Fred [Buechner] used Sunday mornings to step out of his writing life and into the streets of New York. And sometimes he stopped into Madison Avenue Presbyterian Church, not so much because he liked going to church but rather because he had “nothing all that much better to do with my lonely Sundays.” He liked the sermons of the Rev. Dr. George Buttrick, the pastor there, particularly the fact that the listener could not easily guess what that preacher was going to come out with next. And then one Sunday, Buttrick preached a particular sermon that changed Fred’s life. It came as a surprise, the surprise for Fred. Later in his life, Fred describes it this way in The Sacred Journey:
“Jesus Christ refused the crown that Satan offered him in the wilderness, Buttrick said, but he is king nevertheless because again and again he is crowned in the heart of the people who believe in him. And that inward coronation takes place, Buttrick said, ‘among confession, and tears, and great laughter.’ It was the phrase great laughter that did it, did whatever it was that I believe must have been hiddenly in the doing all the years of my journey up till then. It was not so much that a door opened as that I suddenly found that a door had been open all along which I had only just then stumbled upon.”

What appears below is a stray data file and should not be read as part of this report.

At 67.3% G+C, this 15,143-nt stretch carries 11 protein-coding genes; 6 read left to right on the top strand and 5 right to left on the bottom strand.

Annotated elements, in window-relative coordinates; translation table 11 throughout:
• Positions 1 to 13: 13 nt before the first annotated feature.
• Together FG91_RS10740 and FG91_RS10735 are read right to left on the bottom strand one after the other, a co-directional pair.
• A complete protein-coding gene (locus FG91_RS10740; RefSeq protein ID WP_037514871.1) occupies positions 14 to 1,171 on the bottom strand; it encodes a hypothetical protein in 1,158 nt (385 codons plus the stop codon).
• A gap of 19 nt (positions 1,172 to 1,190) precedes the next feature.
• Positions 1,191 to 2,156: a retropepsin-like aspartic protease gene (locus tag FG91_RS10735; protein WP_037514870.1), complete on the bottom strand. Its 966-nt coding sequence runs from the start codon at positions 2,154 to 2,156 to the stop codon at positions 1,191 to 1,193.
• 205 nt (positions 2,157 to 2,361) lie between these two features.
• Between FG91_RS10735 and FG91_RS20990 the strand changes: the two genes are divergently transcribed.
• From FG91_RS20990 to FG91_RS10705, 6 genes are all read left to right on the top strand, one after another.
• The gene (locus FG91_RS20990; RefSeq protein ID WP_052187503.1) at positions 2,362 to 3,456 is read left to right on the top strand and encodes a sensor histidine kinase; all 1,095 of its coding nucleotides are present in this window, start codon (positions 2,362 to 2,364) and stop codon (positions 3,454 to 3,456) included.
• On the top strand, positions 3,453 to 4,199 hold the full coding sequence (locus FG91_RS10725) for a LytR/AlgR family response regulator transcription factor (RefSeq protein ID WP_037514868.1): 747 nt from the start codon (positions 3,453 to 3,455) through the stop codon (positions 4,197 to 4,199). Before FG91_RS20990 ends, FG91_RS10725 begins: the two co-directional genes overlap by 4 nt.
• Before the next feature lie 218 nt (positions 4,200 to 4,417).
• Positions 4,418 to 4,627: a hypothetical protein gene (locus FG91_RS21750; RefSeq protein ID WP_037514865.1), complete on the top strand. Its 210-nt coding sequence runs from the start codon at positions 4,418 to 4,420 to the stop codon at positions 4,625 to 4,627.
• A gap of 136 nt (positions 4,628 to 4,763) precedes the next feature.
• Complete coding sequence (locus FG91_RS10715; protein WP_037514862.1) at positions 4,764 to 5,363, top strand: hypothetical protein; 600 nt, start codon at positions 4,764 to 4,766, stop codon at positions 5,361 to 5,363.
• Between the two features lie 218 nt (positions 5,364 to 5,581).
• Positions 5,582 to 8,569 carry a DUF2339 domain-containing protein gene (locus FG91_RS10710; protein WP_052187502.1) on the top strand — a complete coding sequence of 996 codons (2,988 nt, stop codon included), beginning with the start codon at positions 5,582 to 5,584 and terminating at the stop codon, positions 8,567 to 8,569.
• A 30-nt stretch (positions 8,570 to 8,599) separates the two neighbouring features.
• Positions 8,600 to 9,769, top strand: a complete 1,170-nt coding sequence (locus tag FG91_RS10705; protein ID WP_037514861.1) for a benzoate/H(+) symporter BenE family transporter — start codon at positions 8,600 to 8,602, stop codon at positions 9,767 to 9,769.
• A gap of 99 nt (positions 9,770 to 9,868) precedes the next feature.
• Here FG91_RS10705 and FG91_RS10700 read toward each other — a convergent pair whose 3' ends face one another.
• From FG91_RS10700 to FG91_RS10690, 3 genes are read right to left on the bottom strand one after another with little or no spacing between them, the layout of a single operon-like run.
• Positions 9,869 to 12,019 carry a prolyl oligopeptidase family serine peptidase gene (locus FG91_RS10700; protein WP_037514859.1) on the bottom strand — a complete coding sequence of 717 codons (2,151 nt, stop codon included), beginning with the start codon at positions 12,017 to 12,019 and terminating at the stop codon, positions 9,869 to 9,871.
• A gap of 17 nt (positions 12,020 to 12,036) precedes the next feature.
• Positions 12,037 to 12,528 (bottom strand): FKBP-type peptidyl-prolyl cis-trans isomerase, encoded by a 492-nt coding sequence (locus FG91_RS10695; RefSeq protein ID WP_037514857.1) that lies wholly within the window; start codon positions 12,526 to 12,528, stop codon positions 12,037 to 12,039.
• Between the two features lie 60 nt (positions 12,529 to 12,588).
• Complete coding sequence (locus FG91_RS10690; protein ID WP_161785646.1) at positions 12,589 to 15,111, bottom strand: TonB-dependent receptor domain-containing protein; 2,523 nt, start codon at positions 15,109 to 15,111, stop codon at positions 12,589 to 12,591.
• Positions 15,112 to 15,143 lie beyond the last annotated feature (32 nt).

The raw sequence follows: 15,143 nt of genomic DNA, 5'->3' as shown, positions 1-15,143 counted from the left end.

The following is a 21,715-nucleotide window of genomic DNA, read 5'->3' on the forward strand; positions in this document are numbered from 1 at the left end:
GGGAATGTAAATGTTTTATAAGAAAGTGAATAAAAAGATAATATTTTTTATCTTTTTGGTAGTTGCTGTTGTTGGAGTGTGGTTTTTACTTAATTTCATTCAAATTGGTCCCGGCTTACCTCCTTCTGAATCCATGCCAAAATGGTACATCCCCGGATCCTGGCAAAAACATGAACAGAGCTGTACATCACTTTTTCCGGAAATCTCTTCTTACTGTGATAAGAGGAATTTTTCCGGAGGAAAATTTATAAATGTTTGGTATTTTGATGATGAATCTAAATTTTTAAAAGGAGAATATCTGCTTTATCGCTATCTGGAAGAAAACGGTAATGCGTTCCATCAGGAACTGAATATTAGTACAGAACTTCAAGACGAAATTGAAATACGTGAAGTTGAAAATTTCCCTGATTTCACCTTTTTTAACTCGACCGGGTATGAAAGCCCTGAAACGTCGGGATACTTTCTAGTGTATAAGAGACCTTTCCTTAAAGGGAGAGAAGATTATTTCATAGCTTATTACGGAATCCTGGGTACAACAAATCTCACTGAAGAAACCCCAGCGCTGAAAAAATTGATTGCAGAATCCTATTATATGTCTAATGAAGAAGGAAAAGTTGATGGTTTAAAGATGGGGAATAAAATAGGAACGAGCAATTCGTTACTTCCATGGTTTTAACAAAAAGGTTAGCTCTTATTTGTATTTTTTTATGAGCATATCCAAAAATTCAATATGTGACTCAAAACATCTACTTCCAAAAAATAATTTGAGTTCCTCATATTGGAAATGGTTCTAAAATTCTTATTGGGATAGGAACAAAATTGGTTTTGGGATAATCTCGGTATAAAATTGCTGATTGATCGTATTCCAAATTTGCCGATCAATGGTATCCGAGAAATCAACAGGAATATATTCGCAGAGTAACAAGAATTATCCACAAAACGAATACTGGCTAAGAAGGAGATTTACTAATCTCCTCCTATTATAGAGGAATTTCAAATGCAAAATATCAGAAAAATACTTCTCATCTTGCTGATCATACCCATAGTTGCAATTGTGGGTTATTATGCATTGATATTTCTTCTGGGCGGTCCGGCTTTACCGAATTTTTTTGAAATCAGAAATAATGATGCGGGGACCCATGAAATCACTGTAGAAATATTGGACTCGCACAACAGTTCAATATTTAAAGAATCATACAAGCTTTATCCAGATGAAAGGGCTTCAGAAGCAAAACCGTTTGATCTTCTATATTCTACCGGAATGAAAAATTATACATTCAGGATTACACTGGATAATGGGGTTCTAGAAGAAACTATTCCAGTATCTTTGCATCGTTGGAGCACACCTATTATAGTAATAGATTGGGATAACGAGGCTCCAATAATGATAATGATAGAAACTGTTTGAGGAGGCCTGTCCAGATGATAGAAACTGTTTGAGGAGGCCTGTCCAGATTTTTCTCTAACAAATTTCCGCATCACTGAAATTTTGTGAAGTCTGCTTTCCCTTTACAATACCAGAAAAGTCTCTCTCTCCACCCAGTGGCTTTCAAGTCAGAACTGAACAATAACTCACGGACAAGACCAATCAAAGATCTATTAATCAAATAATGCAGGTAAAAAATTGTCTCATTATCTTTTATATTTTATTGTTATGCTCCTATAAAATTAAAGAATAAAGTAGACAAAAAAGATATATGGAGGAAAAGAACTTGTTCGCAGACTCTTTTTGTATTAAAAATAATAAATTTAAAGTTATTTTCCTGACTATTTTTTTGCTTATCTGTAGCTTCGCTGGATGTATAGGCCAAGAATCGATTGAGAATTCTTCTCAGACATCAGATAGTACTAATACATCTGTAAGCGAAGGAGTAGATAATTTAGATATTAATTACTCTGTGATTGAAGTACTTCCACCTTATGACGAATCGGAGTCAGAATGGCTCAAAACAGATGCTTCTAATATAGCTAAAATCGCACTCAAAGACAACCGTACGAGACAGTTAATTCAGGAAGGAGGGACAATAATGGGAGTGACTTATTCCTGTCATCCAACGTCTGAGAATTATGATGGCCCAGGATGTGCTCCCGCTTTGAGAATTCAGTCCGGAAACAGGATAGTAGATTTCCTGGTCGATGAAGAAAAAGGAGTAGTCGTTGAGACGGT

As well-documented as Fred’s journey is because he has chosen to share it in hopes that it speaks to the doors opening in all our journeys, I do not tire of reading his account. Why is that? It is precisely because it is particular and yet it resonates, making his particularity a signpost toward my own life journeys, moments in my own life “from beyond time” when, as Fred puts it, “something too precious to tell has glinted in the dusk, always just out of reach, like fireflies.
From “Deep Calls Unto Deep: Reflections on the intersecting lives and writings of Fred Buechner, Tony Abbott, and Louis Patrick”